COOK THIS: Greenfeast: autumn, winter by Nigel Slater - Modern Farmer

COOK THIS: Greenfeast: autumn, winter by Nigel Slater

Twice a month, our writer cooks from the book and decides if these farm-to-table recipes are worth the investment.

British food writer Nigel Slater has made a career out of convincing us that cooking and eating well don’t have to involve a big fuss. Grab what you picked up at the market, a few quality pantry staples, and sit down to a satisfying dinner. His latest book, Greenfeast: autumn, winter (4th Estate; $36.99) is full of the same casual, off-the-cuff dishes, focusing on seasonal, veggie-forward eating. Recipes are no more than a small page with an average of ten ingredients, and most can be on the table in around 30 minutes. While the book’s sister volume, Greenfeast: spring, summer (released earlier this year) celebrated the more glamorous warm-weather produce, this book makes the most of hardier vegetables, grains and dried beans. That’s not to say that the recipes are austere—dishes such as Red Cabbage, Carrots, Smoked Almonds or Potatoes, Sweet Potatoes, Cream could easily grace a holiday table.

The need for a quick and tasty Sunday dinner before heading out seemed like a good excuse to try Slater’s recipe for Mushrooms, Chickpeas, Tahini—stuffed and baked Portobello mushroom caps. The filling is made by grinding together garlic, chickpeas, olive oil, salt, lemon juice and sumac, then stirring through tahini, thyme and sesame seeds. The caps are filled with this, topped with more chickpeas and sesame seeds and baked for 30 minutes. My mushrooms deflated, leading to some of the filling cascading onto the tray around it, but there’s no denying that this was a delicious, low-effort dinner.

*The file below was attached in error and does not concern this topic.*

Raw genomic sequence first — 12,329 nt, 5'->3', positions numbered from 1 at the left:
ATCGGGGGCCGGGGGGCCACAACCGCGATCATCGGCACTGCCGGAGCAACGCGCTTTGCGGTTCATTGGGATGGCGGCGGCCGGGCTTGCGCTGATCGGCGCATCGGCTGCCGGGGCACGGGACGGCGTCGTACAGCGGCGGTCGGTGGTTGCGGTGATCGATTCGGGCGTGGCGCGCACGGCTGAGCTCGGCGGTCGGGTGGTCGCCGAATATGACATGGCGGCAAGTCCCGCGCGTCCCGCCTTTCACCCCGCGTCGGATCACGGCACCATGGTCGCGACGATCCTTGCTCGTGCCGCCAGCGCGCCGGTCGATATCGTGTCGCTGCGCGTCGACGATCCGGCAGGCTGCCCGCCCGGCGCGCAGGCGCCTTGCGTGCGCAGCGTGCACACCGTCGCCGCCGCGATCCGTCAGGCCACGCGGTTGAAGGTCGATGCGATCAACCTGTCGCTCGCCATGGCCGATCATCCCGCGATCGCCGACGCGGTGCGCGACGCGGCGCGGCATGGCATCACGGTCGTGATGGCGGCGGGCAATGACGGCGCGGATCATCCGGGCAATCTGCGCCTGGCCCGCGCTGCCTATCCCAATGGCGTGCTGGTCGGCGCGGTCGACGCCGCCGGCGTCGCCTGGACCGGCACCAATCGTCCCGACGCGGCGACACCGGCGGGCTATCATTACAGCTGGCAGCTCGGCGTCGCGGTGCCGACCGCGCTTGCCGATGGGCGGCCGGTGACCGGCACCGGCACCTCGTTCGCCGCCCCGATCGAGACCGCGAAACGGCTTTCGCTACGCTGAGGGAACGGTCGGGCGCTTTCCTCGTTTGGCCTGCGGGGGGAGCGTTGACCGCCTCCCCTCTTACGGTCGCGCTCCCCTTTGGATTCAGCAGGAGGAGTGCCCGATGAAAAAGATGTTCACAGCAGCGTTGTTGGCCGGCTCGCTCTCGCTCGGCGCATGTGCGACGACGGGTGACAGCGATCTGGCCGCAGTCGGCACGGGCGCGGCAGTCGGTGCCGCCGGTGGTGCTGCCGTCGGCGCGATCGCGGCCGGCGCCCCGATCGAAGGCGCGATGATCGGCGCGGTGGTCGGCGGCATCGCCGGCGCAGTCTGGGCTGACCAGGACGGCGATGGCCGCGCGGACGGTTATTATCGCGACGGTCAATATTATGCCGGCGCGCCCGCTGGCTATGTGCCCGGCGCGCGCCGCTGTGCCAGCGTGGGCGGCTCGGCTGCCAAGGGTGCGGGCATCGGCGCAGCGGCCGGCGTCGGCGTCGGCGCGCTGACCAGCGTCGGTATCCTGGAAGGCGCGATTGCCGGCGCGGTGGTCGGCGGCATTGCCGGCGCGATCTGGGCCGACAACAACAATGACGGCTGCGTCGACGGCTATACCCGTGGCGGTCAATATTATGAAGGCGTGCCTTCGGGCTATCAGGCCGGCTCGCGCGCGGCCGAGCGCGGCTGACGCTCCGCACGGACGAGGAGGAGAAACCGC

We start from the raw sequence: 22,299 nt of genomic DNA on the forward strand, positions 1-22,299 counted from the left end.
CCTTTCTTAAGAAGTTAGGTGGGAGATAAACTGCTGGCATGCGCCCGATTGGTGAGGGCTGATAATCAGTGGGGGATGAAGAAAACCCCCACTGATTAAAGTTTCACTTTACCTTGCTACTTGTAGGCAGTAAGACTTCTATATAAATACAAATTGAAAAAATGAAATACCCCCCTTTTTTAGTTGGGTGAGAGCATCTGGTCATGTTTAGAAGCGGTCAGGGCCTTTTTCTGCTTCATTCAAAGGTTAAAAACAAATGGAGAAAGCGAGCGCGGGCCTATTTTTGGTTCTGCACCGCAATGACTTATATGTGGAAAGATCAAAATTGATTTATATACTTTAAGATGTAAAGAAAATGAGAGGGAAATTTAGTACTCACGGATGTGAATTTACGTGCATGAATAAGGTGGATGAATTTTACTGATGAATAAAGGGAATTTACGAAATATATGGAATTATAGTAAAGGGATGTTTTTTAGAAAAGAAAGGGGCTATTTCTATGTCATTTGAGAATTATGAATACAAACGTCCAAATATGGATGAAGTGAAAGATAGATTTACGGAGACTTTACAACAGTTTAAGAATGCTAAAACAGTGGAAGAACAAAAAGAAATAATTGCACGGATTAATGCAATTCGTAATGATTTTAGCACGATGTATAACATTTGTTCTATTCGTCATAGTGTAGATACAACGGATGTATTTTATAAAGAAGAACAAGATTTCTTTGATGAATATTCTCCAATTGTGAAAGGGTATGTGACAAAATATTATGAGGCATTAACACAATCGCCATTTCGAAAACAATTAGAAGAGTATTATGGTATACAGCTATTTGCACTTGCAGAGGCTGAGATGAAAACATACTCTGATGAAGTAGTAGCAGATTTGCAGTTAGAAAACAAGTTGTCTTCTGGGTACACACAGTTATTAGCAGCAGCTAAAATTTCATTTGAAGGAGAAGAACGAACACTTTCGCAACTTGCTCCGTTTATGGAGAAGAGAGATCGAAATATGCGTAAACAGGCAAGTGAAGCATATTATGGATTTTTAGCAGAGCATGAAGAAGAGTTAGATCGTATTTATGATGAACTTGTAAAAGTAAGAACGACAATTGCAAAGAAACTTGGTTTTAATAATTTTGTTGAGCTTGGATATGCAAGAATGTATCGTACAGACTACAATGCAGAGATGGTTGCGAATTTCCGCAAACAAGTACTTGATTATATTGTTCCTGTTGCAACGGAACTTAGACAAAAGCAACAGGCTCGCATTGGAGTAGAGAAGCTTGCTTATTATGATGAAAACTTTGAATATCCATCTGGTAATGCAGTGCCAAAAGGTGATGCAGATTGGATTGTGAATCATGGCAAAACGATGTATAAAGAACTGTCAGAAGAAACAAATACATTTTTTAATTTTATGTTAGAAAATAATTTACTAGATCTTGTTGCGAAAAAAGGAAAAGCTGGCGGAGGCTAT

On the face of it, Slater’s “handful-of-this, bake-’til-golden” style is best suited to sure-footed cooks with experience to make those judgment calls in the kitchen, but this casualness also takes the pressure off a new cook to get everything perfect. But perhaps the best reason to get Greenfeast: autumn, winter is that it might actually get you excited for our cold-weather harvest.

Wendy Underwood tests out cookbooks weekly on Instagram at @kitchenvscookbook.

Excerpted from Greenfeast: autumn, winter © 2019 by Nigel Slater. Photos © Jonathan Lovekin. Reproduced with permission of 4th Estate. All rights reserved.

MUSHROOMS, CHICKPEAS, TAHINI
A mushroom as thick as beefsteak. A silky puree.


Serves 2

large ‘portobello’ mushrooms 2
olive oil 8 tablespoons
garlic 2 cloves, peeled
ground sumac 2 teaspoons
juice of half a lemon
chickpeas x 400g can
tahini 2 tablespoons
thyme leaves tablespoon
black sesame seeds tablespoon
white sesame seeds tablespoon

Set the oven at 200°C/Gas 6. Cut out the stalks from the mushrooms, then place the mushrooms gill side up on a baking tray. Score the inside of each mushroom with the tip of a knife—it will allow the oil to penetrate—then pour one tablespoon of olive oil into each.

Use a pestle and mortar to crush the garlic, then pound in four table­spoons of the olive oil, the sumac, lemon juice and a little salt. Drain the chickpeas, then mash half into the oil and garlic paste. Stir in the tahini, thyme leaves and half of both the sesame seeds.